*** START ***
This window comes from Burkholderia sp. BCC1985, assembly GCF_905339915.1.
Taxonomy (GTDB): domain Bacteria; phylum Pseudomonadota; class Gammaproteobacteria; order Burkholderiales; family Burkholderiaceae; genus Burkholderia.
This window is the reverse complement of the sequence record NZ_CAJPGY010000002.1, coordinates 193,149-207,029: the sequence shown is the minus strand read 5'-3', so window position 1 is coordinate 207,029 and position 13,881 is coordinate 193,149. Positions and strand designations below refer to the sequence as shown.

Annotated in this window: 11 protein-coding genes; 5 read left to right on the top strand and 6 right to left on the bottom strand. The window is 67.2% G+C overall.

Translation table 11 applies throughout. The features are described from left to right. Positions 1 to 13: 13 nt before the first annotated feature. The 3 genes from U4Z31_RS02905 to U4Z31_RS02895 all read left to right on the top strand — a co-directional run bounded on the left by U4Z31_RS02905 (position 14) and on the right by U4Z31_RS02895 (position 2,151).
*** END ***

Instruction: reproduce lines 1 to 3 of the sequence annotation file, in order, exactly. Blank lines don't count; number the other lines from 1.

This window comes from Burkholderia sp. BCC1985, assembly GCF_905339915.1.
Taxonomy (GTDB): domain Bacteria; phylum Pseudomonadota; class Gammaproteobacteria; order Burkholderiales; family Burkholderiaceae; genus Burkholderia.
This window is the reverse complement of the sequence record NZ_CAJPGY010000002.1, coordinates 193,149-207,029: the sequence shown is the minus strand read 5'-3', so window position 1 is coordinate 207,029 and position 13,881 is coordinate 193,149. Positions and strand designations below refer to the sequence as shown.